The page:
For those of us who aim to encourage international giving, it is a depressing fact that overall levels of giving to international causes remain stubbornly low in most "donor" countries. One reason for this is a reluctance on the part of some donors to give via a regranting intermediary, whether based in the donor's own country or in the recipient country - largely because of unwillingness to pay the intermediary's costs.
This article looks at what different types of intermediary can offer the donor and at the challenge for donors who want to "miss out the middleman" or do something other than simply fund a northern-based international NGO.
- The greater the distance from the funder to the intended end recipient, the more significant is the ability of the regranting organization to distribute the fund as small grants. Linked to this is the assumption that the intermediary, especially if based in the target community or country, will have much greater knowledge than the original funder of the needs of the target group.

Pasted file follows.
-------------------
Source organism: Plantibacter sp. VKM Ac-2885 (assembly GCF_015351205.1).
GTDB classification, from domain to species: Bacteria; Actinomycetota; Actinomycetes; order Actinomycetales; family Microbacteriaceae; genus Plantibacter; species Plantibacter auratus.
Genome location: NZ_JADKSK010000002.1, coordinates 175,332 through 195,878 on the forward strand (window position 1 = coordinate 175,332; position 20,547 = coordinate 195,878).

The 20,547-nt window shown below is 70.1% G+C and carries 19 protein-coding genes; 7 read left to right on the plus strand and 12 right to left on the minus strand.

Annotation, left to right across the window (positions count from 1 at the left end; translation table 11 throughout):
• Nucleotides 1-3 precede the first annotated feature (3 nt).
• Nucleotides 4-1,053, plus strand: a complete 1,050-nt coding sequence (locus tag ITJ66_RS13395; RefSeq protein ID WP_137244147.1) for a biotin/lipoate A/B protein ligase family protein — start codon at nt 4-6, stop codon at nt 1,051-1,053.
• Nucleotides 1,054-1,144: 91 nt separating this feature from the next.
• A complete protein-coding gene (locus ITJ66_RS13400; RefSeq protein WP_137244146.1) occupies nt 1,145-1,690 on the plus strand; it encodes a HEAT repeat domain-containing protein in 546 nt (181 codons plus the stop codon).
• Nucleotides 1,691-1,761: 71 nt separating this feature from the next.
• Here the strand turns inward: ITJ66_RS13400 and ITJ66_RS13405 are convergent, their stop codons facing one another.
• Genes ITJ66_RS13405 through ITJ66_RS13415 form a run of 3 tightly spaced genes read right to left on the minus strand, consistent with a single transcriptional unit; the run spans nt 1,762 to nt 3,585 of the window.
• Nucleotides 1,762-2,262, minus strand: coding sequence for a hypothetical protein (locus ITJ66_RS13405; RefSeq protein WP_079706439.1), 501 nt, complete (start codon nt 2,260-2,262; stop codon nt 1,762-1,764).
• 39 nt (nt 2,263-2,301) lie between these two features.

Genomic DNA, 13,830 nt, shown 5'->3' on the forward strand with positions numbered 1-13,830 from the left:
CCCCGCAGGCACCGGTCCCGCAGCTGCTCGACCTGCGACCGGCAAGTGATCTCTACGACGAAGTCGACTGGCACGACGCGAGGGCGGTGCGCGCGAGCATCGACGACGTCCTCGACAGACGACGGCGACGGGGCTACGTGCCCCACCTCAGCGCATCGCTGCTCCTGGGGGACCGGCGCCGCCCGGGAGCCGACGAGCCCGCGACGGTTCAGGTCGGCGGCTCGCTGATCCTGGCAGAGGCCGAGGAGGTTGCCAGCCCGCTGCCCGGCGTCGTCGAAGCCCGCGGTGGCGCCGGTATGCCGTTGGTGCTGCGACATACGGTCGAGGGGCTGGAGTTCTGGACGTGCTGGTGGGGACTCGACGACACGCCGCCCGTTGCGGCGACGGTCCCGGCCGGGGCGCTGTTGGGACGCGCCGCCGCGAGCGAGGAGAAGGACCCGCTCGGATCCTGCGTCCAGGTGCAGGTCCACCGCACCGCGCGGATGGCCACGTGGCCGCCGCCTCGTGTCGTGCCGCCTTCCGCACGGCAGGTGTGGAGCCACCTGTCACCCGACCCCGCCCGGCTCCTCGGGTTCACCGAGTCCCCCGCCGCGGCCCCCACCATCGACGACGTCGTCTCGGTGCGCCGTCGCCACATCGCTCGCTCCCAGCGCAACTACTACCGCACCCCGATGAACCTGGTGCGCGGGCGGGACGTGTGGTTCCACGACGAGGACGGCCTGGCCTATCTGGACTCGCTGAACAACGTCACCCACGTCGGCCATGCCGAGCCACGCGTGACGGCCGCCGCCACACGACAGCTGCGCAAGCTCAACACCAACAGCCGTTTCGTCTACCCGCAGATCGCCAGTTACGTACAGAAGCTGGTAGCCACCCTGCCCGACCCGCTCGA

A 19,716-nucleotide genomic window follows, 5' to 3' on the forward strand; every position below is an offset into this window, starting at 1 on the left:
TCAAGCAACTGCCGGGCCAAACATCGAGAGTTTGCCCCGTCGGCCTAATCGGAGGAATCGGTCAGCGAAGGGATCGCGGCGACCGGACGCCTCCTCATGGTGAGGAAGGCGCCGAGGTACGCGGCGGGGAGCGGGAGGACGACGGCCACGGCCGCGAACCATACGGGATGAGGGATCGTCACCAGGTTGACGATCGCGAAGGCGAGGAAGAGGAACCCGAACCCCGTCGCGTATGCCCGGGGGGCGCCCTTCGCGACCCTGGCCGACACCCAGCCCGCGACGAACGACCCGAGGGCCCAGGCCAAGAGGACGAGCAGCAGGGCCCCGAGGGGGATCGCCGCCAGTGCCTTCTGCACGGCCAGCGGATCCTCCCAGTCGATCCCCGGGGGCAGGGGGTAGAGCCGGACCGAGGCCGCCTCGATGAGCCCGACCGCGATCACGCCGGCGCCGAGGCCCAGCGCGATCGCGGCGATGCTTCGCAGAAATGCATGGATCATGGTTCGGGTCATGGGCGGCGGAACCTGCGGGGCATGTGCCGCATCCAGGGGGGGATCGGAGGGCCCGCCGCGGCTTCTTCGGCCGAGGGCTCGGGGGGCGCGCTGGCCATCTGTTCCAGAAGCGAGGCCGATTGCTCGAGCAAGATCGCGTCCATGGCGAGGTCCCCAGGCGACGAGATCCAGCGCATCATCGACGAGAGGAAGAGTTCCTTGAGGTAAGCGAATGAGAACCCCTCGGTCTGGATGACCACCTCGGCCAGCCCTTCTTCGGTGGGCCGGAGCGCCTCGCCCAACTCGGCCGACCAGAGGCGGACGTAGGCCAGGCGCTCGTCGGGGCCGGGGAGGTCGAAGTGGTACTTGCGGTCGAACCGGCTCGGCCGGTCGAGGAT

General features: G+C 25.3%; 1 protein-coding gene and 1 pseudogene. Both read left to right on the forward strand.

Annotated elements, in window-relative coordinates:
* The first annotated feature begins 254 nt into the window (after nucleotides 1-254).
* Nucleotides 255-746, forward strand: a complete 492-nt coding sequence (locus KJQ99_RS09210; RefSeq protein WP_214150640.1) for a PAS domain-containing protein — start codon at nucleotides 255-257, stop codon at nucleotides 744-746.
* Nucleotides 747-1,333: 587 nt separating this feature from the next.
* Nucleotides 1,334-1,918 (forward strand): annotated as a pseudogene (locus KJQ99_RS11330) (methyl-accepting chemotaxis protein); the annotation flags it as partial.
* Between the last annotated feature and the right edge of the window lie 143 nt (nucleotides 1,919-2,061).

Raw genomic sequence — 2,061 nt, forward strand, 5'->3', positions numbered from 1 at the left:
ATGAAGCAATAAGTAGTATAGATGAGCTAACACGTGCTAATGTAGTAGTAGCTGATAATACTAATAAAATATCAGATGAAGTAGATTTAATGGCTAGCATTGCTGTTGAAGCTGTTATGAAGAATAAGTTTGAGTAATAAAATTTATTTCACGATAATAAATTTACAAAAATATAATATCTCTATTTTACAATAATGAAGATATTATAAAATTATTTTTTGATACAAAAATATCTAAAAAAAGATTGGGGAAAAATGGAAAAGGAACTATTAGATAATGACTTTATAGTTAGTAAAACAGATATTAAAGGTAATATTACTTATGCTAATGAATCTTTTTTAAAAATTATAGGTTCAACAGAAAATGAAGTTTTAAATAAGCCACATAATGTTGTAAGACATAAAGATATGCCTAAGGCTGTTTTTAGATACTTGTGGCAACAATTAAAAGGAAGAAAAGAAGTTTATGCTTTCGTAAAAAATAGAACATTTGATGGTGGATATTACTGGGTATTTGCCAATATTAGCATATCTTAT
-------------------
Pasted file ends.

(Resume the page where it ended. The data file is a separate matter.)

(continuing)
- Risk in regranting rises or falls according to the quality of the grantmaking process, not the nationality or location of the grantmaker. Failure to assess an intermediary’s capacity properly, or to engage closely in monitoring outputs, outcomes and impact, will increase risk dramatically, regardless of how local or well-known the chosen intermediary might be.